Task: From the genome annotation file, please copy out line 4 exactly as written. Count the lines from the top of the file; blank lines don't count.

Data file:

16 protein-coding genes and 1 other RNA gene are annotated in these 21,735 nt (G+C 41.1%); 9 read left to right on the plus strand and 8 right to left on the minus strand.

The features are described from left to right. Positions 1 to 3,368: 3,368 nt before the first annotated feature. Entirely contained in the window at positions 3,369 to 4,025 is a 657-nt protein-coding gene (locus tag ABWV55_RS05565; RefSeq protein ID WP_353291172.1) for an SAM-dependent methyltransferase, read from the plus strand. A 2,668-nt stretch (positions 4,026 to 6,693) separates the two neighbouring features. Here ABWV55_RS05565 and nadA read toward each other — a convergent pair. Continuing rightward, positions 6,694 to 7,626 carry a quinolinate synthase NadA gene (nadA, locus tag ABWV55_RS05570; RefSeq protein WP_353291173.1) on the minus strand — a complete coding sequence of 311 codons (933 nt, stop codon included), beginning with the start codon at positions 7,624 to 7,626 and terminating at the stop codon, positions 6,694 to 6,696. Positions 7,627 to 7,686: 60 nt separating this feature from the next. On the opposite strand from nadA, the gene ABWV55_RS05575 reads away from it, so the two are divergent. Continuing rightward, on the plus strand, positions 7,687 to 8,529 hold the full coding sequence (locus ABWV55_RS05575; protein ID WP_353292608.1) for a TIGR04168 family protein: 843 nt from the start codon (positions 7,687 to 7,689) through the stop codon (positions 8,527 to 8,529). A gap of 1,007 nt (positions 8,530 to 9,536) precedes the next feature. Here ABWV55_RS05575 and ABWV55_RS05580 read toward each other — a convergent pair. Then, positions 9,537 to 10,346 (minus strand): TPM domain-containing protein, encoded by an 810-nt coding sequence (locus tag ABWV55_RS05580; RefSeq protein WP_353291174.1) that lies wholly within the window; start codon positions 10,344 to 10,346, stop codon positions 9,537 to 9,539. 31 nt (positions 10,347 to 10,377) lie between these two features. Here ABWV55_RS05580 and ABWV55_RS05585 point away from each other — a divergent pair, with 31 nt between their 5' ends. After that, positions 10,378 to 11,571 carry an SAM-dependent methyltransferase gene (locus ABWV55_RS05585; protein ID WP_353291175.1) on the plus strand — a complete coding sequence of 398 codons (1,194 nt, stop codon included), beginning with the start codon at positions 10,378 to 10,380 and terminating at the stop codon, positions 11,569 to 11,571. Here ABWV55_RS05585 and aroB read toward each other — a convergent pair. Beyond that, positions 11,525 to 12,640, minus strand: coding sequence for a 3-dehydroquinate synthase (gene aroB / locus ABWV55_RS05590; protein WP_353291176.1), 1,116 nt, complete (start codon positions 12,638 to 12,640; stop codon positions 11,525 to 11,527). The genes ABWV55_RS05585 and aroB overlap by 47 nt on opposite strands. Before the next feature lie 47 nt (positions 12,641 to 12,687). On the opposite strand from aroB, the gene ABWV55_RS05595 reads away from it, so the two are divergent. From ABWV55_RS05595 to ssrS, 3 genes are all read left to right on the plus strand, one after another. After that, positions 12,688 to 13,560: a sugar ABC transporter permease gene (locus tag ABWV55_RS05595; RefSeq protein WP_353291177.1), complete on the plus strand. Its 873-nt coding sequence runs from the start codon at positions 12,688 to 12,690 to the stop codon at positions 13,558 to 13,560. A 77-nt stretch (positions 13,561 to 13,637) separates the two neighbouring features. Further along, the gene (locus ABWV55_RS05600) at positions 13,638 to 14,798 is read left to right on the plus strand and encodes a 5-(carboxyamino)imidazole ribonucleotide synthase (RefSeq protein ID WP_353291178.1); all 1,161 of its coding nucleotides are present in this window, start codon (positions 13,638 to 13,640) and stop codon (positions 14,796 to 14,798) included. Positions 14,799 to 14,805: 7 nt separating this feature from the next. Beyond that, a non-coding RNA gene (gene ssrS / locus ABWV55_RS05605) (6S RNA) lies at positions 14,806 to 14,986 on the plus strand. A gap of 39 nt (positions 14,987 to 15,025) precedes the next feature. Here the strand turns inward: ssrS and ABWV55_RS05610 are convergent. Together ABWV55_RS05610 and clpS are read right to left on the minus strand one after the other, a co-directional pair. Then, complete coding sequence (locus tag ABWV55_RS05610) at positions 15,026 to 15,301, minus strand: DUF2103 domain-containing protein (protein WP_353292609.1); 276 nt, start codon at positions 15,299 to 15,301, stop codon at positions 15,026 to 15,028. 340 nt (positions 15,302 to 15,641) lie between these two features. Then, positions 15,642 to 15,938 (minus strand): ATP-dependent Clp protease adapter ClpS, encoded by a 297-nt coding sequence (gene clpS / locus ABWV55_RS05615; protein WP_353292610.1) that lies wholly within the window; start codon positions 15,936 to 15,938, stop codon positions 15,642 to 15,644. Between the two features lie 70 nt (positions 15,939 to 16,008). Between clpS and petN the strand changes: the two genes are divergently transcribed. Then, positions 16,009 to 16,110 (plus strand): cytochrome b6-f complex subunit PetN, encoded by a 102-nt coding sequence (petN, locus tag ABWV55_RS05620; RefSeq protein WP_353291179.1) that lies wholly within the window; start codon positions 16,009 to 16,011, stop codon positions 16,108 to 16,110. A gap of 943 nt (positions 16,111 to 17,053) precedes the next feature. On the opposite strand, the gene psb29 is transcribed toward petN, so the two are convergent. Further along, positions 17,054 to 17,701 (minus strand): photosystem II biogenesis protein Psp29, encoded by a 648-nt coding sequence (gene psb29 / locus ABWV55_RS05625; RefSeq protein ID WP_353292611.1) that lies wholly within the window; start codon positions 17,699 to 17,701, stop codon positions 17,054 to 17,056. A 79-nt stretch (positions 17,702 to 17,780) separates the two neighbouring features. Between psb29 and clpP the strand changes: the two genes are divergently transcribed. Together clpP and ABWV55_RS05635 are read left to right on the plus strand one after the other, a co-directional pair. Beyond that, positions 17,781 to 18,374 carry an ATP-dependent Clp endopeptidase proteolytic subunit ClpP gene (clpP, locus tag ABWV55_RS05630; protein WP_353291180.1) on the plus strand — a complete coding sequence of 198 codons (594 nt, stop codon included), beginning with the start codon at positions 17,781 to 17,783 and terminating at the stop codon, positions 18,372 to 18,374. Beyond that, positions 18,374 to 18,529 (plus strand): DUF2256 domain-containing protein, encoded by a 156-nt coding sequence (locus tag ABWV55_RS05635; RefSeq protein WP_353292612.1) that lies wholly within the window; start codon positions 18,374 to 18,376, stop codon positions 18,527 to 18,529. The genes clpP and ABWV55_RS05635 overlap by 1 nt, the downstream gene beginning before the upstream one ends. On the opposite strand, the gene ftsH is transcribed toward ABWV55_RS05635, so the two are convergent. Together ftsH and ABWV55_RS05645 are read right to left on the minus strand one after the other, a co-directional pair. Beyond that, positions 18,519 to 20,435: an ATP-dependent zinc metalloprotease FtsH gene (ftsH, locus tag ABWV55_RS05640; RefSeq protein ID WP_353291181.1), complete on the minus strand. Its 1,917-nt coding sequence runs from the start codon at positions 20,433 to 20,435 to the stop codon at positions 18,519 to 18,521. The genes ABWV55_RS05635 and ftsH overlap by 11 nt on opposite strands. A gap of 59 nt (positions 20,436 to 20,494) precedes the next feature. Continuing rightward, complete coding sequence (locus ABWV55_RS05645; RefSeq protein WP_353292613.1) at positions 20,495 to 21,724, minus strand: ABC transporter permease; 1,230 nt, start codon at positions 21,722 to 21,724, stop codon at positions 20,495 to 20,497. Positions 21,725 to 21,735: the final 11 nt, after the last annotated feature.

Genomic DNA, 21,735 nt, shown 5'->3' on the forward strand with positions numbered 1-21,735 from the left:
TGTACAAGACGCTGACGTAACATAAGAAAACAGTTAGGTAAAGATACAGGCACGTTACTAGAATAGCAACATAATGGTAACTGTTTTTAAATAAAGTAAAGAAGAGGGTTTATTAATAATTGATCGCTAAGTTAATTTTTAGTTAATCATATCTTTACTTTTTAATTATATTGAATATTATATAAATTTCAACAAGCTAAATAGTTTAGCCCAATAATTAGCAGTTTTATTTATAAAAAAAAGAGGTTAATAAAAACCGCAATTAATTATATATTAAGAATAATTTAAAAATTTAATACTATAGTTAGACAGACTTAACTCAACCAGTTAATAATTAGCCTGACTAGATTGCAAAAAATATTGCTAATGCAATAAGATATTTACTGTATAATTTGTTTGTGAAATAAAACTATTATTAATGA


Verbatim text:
TGTACAAGACGCTGACGTAACATAAGAAAACAGTTAGGTAAAGATACAGGCACGTTACTAGAATAGCAACATAATGGTAACTGTTTTTAAATAAAGTAAAGAAGAGGGTTTATTAATAATTGATCGCTAAGTTAATTTTTAGTTAATCATATCTTTACTTTTTAATTATATTGAATATTATATAAATTTCAACAAGCTAAATAGTTTAGCCCAATAATTAGCAGTTTTATTTATAAAAAAAAGAGGTTAATAAAAACCGCAATTAATTATATATTAAGAATAATTTAAAAATTTAATACTATAGTTAGACAGACTTAACTCAACCAGTTAATAATTAGCCTGACTAGATTGCAAAAAATATTGCTAATGCAATAAGATATTTACTGTATAATTTGTTTGTGAAATAAAACTATTATTAATGA